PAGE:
Marja-Leena Rathje
Home ::: South Nevada rock art, part 3

South Nevada rock art, part 3


We continue this short collaborative series with guest contributor Loretta who is kindly sharing her observations and photographs of some of the rock art found in her home region in the southwest US. (Please see part 1 and part 2.)

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Grapevine Canyon near Christmas Tree Pass has one of the largest numbers of petroglyphs in one place in S. Nevada, and one of the most accessible. The pass is well marked, just a few miles off the main highway west of Laughlin, which is on the Colorado River. From a parking lot, you trudge along a sandy dry river bed until huge dark boulders rise before you, framing the canyon. An astonishing number of petroglyphs completely cover the boulders. As you turn to look back down the river bed, a broad vista opens up, taking your eye down toward the Colorado River and beyond to the rugged mountains of Arizona.

The dry river bed has its origins near the top of the canyon, where reeds and wild grapevines announce the presence of water. Bits of green edge the trickle of water coming down until it disappears under the boulders, hiding its life-giving essence from the harsh desert sunlight.

The petroglyphs themselves are remarkably well-preserved, with only a few having been defaced. One can imagine the good times enjoyed by the ancient travelers in this gathering place as they shared stories and carved pictures as illustrations to leave for others to find - could they have imagined us, now, wondering and puzzling over them?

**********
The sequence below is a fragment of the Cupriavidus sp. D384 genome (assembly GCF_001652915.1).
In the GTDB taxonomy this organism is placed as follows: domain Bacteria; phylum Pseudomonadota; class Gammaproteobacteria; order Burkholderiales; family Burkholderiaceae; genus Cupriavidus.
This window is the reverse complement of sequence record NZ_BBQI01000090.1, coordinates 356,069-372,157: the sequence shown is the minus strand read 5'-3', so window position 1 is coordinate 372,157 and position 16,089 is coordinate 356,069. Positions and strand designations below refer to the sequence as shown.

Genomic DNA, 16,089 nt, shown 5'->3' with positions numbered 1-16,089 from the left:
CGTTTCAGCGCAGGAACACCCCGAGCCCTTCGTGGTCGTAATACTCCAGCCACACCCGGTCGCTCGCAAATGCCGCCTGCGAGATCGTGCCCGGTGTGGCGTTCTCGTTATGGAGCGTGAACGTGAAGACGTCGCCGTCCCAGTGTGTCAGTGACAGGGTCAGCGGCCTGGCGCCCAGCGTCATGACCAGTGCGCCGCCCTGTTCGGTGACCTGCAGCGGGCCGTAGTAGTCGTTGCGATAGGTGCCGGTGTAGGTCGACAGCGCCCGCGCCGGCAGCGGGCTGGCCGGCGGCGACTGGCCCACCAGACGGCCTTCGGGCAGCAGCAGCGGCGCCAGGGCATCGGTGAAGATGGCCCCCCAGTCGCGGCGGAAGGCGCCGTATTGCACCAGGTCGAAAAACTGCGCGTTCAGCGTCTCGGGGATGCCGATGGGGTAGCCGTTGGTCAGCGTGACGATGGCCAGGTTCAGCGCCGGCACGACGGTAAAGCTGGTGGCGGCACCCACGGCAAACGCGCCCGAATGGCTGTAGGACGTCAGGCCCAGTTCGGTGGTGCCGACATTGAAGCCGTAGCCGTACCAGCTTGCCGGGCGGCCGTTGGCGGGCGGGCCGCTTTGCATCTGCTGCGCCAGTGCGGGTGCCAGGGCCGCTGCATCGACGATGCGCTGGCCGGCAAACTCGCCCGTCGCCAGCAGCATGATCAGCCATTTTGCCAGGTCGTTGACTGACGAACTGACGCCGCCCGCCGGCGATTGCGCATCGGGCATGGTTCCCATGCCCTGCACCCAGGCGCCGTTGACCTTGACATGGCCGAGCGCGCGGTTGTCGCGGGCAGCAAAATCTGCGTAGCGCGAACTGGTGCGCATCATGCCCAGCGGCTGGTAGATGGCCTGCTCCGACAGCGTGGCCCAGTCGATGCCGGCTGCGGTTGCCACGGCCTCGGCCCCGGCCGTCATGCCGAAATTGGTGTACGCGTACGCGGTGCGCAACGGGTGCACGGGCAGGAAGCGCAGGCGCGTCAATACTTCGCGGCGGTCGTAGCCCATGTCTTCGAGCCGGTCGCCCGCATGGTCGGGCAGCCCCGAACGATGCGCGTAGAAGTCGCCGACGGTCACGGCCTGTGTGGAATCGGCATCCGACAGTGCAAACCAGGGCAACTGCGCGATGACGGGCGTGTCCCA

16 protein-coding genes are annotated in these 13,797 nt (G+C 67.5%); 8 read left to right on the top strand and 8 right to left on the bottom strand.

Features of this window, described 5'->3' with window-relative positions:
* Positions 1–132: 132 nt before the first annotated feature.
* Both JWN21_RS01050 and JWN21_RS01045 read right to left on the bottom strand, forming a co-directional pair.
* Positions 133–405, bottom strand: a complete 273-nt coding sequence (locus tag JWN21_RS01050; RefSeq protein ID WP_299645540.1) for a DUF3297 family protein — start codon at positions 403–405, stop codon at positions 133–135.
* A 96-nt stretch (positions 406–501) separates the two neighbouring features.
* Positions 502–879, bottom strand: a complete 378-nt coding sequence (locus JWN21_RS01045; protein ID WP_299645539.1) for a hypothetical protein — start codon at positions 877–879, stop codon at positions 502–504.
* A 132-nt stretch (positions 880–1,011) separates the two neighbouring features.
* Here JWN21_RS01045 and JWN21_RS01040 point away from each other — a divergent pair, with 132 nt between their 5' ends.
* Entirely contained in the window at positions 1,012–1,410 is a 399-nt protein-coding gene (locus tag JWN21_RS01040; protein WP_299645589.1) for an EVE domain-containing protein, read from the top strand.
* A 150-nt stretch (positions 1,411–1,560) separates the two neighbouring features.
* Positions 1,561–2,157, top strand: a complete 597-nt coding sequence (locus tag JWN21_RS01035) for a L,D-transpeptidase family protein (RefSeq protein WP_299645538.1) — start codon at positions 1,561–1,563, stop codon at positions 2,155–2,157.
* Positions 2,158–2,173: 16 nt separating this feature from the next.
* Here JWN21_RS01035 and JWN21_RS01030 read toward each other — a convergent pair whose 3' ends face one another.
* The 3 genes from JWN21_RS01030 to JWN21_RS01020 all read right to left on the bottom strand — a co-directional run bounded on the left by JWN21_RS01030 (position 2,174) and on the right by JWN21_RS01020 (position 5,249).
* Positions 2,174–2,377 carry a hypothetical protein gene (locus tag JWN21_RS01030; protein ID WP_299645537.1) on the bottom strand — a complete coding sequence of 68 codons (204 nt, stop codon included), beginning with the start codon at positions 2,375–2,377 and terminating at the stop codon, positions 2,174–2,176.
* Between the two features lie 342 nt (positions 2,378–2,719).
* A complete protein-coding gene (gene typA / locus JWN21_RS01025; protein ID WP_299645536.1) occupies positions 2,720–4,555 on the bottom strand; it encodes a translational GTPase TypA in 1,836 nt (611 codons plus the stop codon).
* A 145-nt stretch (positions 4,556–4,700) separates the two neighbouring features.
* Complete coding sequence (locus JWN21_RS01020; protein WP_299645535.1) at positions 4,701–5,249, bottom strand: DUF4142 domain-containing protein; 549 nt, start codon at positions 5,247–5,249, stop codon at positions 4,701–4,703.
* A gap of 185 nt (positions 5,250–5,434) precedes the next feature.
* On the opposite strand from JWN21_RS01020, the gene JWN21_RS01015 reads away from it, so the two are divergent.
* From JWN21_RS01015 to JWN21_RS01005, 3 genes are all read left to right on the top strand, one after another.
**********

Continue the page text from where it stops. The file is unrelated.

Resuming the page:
A fascinating related link: How to make a petroglyph (thanks to gabriolan)

All photographs © Loretta

See also: part 4

Marja-Leena | 15/05/2010 | 3 comments
themes: Rock Art & Archaeology


3 comments

They really are very beautiful. I don't think we can really imagine the people who painted them except in our understanding that they knew themselves to be part of a sacred landscape.

I wonder how easy, or otherwise, it would be to carve rocks?

Wouldn't it be lovely to be able to do so and to leave something permanent behind, even if it does become mossy and covered in lichen?

What would you carve, I wonder?

Susan, it's wonderful to have these fabulous marks to look at long after to remind us of their presence in these places, almost like their spirits are still alive there. That's what fascinates me about these ancient sites around the world, as if we could touch across time.

Julie, did you look at the link on how to make petroglyphs? Imagine having to find the right stone and sharpen it to make the tool, then carve the rock. That took knowledge and skill. And so permanent compared to basket weaving etc. Hmm, I might carve one of the animals in the area that were killed in the hunt as a sign of gratitude, or the sun, moon, stars that gave me light and a sense of a great Spirit.